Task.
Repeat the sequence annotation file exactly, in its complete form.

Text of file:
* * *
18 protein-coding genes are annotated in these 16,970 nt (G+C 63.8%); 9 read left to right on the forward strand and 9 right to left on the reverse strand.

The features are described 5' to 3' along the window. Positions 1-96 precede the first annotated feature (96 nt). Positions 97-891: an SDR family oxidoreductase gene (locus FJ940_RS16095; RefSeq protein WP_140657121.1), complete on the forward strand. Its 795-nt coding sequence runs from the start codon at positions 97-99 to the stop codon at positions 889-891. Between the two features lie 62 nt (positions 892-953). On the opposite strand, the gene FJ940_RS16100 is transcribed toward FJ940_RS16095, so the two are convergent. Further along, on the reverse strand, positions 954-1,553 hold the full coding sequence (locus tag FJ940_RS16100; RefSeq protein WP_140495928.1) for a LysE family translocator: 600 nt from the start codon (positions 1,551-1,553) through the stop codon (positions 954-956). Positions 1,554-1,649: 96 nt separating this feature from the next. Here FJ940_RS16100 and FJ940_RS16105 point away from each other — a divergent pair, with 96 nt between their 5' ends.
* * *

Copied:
18 protein-coding genes are annotated in these 16,970 nt (G+C 63.8%); 9 read left to right on the forward strand and 9 right to left on the reverse strand.

The features are described 5' to 3' along the window. Positions 1-96 precede the first annotated feature (96 nt). Positions 97-891: an SDR family oxidoreductase gene (locus FJ940_RS16095; RefSeq protein WP_140657121.1), complete on the forward strand. Its 795-nt coding sequence runs from the start codon at positions 97-99 to the stop codon at positions 889-891. Between the two features lie 62 nt (positions 892-953). On the opposite strand, the gene FJ940_RS16100 is transcribed toward FJ940_RS16095, so the two are convergent. Further along, on the reverse strand, positions 954-1,553 hold the full coding sequence (locus tag FJ940_RS16100; RefSeq protein WP_140495928.1) for a LysE family translocator: 600 nt from the start codon (positions 1,551-1,553) through the stop codon (positions 954-956). Positions 1,554-1,649: 96 nt separating this feature from the next. Here FJ940_RS16100 and FJ940_RS16105 point away from each other — a divergent pair, with 96 nt between their 5' ends.